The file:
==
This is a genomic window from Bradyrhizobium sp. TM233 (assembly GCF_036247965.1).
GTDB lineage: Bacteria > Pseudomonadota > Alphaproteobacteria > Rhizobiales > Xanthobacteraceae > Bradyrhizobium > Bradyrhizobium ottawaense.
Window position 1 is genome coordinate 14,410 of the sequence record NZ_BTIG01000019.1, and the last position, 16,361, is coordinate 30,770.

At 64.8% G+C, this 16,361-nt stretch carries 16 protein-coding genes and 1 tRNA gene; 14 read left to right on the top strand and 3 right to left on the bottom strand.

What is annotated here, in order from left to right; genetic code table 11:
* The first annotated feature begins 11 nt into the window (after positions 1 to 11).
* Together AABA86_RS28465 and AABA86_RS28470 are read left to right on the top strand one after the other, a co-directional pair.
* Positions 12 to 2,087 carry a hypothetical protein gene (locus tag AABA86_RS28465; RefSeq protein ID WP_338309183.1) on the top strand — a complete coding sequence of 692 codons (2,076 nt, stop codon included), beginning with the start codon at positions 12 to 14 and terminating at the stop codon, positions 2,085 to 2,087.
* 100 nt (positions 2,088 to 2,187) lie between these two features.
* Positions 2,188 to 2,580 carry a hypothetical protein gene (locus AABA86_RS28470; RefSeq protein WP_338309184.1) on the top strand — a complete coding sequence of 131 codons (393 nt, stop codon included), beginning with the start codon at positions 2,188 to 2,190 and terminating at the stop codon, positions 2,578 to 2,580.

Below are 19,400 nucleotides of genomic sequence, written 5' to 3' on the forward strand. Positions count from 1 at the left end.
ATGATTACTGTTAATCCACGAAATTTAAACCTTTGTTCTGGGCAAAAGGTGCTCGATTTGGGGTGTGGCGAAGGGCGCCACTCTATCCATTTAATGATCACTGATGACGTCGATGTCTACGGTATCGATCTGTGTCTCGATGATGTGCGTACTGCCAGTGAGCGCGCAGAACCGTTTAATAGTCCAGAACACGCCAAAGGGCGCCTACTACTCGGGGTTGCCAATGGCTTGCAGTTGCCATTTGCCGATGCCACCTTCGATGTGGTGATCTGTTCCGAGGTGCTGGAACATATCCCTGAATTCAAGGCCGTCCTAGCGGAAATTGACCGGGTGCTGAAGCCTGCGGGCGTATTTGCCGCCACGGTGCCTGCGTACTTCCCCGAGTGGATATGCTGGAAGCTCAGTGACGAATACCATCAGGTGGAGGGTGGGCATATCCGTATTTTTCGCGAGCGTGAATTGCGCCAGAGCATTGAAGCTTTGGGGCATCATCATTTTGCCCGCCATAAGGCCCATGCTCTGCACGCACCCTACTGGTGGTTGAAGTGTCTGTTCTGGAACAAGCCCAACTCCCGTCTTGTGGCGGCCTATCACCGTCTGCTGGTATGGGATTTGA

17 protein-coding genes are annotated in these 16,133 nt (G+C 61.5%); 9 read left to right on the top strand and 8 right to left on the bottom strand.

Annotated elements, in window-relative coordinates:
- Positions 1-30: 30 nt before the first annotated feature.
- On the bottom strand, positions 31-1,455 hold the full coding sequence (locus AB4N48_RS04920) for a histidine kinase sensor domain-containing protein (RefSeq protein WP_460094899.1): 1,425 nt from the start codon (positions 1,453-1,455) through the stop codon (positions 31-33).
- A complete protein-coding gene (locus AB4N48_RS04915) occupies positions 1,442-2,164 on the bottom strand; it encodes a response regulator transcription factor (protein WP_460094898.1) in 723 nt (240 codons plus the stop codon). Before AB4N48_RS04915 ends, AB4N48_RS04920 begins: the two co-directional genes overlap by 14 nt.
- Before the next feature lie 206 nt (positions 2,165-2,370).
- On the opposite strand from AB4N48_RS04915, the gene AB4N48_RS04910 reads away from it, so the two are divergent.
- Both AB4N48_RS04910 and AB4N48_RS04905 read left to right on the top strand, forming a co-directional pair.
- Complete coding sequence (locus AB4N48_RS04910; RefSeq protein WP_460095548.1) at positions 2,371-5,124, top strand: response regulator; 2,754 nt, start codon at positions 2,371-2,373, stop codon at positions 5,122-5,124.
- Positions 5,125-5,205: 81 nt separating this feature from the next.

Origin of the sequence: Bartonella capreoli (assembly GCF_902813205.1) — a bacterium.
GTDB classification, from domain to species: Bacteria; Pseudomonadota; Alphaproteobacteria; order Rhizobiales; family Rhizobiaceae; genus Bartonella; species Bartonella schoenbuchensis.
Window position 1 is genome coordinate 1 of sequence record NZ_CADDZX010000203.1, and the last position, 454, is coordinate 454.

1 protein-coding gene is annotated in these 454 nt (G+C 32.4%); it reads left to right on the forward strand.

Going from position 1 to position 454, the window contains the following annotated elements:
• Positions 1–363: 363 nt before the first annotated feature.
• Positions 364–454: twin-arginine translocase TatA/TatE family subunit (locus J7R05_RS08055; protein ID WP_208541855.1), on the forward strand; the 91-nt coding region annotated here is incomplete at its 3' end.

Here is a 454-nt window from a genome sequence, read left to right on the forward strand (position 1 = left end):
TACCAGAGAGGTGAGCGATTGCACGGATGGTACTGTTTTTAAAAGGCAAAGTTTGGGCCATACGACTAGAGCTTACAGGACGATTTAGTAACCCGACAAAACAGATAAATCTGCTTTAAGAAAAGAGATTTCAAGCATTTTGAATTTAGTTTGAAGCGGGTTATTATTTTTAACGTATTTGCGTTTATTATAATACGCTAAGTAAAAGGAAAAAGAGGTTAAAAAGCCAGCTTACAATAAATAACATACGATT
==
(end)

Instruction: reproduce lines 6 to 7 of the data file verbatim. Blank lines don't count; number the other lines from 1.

* The first annotated feature begins 11 nt into the window (after positions 1 to 11).
* Together AABA86_RS28465 and AABA86_RS28470 are read left to right on the top strand one after the other, a co-directional pair.